The Lords of the North is book three of Bernard Cornwell’s Saxon Tales, continuing the story of Uhtred Ragnarson and the founding of a United Britain under Alfred the Great. For the background on the first two entries in the series see my previous reviews for The Last Kingdom (Dec 7, 2018) and The Pale Horseman (Jul 5, 2019.)
The year is 878 A.D., and Alfred has just defeated the Viking Guthrum at the Battle of Ethandun with Uhtred’s assistance, thus allowing him to consolidate power in the Kingdom of Wessex. However, Alfred is a sickly king and has yet to strengthen sufficiently to take on the Danes in the northeastern half of England where three lords, all sworn enemies of Uhtred, rule:
In Northumbria there is Ivarr Ivarson, whose brother Ubba was slain at the hand of Uhtred. In the Valley of the River Wiire there is Kjartan the Cruel and his son Sven the One-Eyed. Kjartan is responsible for the murder of Uhtred’s adopted father Ragnar, and has imprisoned his stepsister Thyra in the formidable fortress at Dunholm and given her over to Sven to sexually abuse. And at Bebbanburg, Uhtred’s birthright, his uncle AElfric has usurped his heritage and seeks Uhtred’s death to ensure that he can hold onto his lands and title.
Released from his pledge to Alfred, Uhtred sets out to confront his enemies and reclaim his heritage setting in motion a series of adventures that include betrayal, slavery, political intrigue, and monumental battles… all of which make for a thrilling and entertaining read. Bernard Cornwell is at his best in this third installment, writing vivid descriptions of life and death in ninth century England and the collision of two worlds and cultures – Saxon Christianity against Pagan beliefs and mythology.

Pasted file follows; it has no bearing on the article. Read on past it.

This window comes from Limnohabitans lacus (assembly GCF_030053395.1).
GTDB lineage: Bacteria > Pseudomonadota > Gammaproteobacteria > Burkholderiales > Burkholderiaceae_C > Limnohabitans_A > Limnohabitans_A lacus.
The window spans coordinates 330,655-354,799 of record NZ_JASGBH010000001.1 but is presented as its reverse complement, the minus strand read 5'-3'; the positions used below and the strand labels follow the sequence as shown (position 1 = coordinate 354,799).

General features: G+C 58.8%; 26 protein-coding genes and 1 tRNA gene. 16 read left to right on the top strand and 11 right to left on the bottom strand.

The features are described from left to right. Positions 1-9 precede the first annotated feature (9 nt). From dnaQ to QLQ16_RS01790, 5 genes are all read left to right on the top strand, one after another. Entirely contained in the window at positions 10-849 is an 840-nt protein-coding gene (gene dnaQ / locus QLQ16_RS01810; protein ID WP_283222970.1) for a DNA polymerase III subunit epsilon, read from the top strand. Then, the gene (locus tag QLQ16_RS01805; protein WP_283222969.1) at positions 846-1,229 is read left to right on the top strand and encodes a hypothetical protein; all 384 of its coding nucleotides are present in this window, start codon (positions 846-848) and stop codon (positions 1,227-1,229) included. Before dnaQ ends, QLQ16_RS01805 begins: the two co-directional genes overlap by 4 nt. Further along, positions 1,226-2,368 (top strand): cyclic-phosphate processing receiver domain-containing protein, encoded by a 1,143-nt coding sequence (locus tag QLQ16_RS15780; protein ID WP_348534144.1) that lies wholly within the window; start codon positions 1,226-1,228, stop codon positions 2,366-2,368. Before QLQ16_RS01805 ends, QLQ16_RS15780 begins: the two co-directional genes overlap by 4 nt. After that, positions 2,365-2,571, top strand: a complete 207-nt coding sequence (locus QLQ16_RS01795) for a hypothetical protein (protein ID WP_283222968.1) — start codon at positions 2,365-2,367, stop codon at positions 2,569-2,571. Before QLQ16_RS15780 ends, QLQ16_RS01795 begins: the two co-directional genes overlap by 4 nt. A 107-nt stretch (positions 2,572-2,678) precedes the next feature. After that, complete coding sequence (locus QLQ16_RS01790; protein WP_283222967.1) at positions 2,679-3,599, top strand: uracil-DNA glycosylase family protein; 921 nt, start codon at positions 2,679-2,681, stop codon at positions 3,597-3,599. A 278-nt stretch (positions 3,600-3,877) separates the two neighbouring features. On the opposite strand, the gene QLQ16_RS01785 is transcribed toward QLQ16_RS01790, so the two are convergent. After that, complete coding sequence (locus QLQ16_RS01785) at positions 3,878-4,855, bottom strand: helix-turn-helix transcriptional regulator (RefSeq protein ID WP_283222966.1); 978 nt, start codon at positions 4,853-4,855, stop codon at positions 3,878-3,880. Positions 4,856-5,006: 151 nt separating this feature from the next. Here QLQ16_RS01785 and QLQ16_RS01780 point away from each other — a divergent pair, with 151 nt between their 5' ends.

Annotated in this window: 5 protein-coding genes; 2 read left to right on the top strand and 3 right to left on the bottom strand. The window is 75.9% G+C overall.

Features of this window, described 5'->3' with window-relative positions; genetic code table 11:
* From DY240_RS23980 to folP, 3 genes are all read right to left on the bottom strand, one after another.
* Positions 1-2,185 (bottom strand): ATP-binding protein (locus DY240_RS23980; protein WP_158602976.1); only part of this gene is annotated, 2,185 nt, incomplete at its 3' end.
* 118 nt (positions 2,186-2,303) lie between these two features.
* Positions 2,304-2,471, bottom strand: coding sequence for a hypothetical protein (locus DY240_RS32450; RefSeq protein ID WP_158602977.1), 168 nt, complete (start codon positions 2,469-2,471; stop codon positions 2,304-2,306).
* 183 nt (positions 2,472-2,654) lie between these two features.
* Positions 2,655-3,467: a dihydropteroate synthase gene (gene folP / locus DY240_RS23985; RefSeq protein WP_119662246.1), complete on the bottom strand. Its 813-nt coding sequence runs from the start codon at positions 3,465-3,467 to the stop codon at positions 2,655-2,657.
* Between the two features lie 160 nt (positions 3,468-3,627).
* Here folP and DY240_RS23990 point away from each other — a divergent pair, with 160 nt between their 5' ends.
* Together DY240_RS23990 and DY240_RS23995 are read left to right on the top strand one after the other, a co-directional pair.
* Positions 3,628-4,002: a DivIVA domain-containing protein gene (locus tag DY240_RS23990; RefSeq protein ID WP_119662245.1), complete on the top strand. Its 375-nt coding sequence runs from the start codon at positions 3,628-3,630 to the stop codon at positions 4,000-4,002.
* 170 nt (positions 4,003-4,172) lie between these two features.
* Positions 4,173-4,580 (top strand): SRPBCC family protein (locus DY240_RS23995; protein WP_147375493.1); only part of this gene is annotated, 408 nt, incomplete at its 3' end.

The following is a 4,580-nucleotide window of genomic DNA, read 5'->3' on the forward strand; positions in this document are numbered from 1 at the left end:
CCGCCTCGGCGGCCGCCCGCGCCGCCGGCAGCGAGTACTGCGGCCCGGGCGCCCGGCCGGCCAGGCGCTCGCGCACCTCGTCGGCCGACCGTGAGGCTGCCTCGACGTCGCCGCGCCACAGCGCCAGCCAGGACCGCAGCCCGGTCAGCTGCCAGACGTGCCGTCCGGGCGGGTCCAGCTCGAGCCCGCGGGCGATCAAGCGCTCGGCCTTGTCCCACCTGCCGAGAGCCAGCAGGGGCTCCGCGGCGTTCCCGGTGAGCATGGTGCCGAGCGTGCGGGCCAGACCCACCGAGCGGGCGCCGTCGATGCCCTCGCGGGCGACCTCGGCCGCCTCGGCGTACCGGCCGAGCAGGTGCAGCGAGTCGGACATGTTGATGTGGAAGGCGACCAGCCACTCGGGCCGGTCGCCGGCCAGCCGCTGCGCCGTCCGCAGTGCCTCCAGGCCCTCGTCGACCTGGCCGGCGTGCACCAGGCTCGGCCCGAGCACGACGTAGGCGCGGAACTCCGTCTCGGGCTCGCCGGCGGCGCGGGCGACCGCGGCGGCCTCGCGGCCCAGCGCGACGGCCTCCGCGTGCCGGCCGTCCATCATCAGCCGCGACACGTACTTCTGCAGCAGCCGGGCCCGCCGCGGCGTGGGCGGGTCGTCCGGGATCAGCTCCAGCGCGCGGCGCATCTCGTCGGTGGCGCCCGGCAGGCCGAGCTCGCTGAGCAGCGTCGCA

This confrontation occurs not just on the battlefield. The internal struggle for men’s souls is a continuing theme in all the books, juxtaposing faith in God the Father and his only begotten Son Jesus and the concepts of sin and redemption, heaven and hell with the belief in multiple Norse gods, Valhalla, mythical beings and superstition. One the one hand there is Alfred the Great, a devout Christian and the pious ruler of what will become Great Britain, and on the other Uhtred, a Viking warrior who totally believes in fate and destiny. Their ongoing relationship and need for one another will play out as Bernard Cornwell continues his history of England in his next entry in the series, Sword Song.
Lest anyone think otherwise, however, each of these books can be read by itself as a stand-alone fantasy adventure that mixes sword and sorcery with accurate depictions of this historical period. The continuity lies in Uhtred. The point of view is his and the first person narrative is that of an old man looking back on his life, retelling his tale with both humor and heartbreaking honesty. The dialogue can be crude, the descriptions of battle graphic, but the story is one that draws you in… you actually care about the characters, particularly Uhtred, and you want to know what happens next.
It is also a tale which immerses readers in Norse mythology where the three spinners weave tapestries of everyone’s life before they are even born, predetermining their destiny and even the timing and place of their death. “It is the three spinners who make our lives. They sit at the foot of Yggdrasil [the tree of life] and there they have their jests… because fate cannot be cheated, it governs us, and we are all its slaves.”
Uhtred’s fate is tied to the conquest and unification of England, while mine is linked to finishing this engrossing, educational, and highly satisfying saga by Bernard Cornwell.